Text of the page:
The Long Defeat

There is no doubt that future analysts will regard 2006 as the year of setbacks for the American Empire. The most visible defeats have taken place in the Middle East: Iraq first and foremost, then the abortive Israeli war against the Hezbollah in Lebanon, and the recent defeat of US-sponsored warlords in Somalia. But Empire’s influence is waning in the Balkans as well.

Earlier this year, Muslim and Croat nationalists in Bosnia defeated a package of US-drafted constitutional reforms. Bosnian Serbs, too, have refused any further submission to Imperial diktat, electing a government that has sworn to protect their constitutional rights. One of its first actions was to reject the plan to "reform" the country’s police, which the U.S. and EU have been trying to impose for the past year.

Despite its announcements throughout 2006, the Empire has also failed to achieve the illegal separation of the occupied Serbian province of Kosovo. Seized by NATO in 1999, after a 78-day bombing campaign, and administered by the UN and an Albanian-dominated Provisional Government, the province has been systematically ethnically cleansed of its non-Albanian population, with Serb property, monuments and heritage a particular target. Champions of an independent Albanian Kosovo have vocally trumpeted its inevitability by the end of 2006 – yet the year is almost out, and that has not been the case. The sham "negotiations," begun in February under the leadership of pro-Albanian envoy Martti Ahtisaari, have failed to force the Serbian government to cede one-seventh of its territory to Albanian separatists. Serbia’s new constitution, approved at a referendum in October, explicitly claims sovereignty over Kosovo.

The Hard Sell

Ahtisaari’s announcement in early November that his final recommendations would be postponed till after the Serbian elections – scheduled for January 21, 2007 – made perfect sense at the time. The Empire simply did not have enough leverage to force the issue. However, it appears that Washington’s leverage is actually diminishing with time, and that independence of Kosovo is less likely the longer it is delayed.

That, at least, is the belief of Albanian partisans such as the International Crisis Group, which this week urged absolutely no further delays in giving the province to the Albanians. The province’s current UN viceroy, Joachim Ruecker, appears to share both ICG’s sympathies and its agenda; he, too, opposes further delays.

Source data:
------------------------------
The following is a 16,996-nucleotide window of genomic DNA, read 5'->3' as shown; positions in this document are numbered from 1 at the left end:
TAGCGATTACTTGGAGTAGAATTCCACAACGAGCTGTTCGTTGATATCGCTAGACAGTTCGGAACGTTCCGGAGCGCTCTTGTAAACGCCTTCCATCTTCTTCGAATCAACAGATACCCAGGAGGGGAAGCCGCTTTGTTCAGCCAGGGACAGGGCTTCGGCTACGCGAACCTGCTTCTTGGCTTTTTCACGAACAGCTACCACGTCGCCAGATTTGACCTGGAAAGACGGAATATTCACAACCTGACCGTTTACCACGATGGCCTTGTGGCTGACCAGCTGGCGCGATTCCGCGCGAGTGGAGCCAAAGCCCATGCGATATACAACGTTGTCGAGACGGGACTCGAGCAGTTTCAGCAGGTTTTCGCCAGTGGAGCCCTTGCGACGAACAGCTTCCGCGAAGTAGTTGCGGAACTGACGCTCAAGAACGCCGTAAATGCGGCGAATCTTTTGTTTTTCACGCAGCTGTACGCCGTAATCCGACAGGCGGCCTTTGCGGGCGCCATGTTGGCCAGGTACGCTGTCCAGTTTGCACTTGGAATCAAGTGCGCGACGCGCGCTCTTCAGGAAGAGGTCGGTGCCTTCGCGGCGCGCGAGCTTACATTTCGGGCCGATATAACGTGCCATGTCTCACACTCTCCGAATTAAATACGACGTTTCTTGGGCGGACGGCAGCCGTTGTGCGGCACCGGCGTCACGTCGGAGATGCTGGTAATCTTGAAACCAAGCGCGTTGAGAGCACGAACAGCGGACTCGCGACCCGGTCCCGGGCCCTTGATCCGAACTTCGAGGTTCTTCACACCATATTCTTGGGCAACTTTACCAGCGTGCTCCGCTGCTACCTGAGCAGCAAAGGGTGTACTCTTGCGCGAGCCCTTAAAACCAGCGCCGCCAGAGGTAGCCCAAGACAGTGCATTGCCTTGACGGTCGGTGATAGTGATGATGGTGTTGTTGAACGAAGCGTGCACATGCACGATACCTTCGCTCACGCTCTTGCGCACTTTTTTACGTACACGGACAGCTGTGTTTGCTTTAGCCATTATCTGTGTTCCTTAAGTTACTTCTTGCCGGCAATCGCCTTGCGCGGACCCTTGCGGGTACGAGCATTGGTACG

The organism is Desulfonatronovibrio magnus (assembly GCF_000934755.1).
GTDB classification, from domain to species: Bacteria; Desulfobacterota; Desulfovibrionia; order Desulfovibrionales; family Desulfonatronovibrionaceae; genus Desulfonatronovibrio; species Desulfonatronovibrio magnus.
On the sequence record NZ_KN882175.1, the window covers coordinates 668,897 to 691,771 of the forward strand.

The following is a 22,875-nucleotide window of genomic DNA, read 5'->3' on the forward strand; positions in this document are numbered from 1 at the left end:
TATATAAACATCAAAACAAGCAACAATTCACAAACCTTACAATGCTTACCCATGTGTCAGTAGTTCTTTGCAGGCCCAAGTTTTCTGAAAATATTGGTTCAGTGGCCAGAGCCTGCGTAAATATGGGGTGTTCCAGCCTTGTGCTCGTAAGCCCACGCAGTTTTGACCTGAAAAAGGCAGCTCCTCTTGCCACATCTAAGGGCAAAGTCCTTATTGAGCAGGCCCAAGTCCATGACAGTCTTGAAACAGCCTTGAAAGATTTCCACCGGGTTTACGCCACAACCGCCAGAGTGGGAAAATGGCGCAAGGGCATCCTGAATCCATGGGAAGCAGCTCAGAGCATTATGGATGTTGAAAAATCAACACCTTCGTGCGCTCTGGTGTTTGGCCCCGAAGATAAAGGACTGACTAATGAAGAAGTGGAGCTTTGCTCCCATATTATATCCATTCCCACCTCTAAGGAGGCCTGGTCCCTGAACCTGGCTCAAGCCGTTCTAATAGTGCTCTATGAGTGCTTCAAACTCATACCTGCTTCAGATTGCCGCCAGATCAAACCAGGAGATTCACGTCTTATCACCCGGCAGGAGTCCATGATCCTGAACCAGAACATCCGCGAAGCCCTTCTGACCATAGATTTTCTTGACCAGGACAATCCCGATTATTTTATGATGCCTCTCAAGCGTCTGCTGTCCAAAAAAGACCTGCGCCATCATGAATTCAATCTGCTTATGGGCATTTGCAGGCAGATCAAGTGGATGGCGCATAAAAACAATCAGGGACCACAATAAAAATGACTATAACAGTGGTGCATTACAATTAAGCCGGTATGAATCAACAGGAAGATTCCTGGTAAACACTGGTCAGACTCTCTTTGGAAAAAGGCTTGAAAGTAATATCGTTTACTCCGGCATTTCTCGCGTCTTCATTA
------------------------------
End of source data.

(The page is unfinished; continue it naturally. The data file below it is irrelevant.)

Leader of the province’s Provisional Government, former Croatian general and leader of the terrorist KLA Agim Ceku chose a different tack last week, when he visited the U.S. to lobby for independence. His editorial in last Wednesday’s Washington Post paints a rosy picture of an entrepreneurial democracy, where Serbs and other non-Albanians enjoy rights and privileges unheard of in the civilized world, and only the evil shadow of Serb nationalism is preventing the freedom-minded Albanians and Serbians alike from embarking on a bright European future.

None of this has any relationship to the truth whatsoever.

Aware that international law is squarely against them, champions of independence are trying to appeal to "democracy," "human rights," and "will of the majority" – in this case, the Albanians.

Holding the Line

Unfortunately for the Albanians and their allies, the Empire lacks force to impose the secession of Kosovo. If it could have done so, it would have done it in the past seven years. This means Washington and Brussels need Belgrade to consent to Kosovo’s separation. But the Serbian leaders, usually willing to compromise their nation’s interests for the political equivalent of doggy biscuits from the Empire, are intransigently refusing to do so this time.

Serbia’s prime minister, Vojislav Kostunica, is leading the resistance to Imperial pressure. His political rival, President Boris Tadic, is much less committed – but knows that it would be political suicide to break ranks now. Same with the foreign minister Draskovic – who, for all his servility to the Empire, seems to oppose the secession of Kosovo more genuinely than Tadic.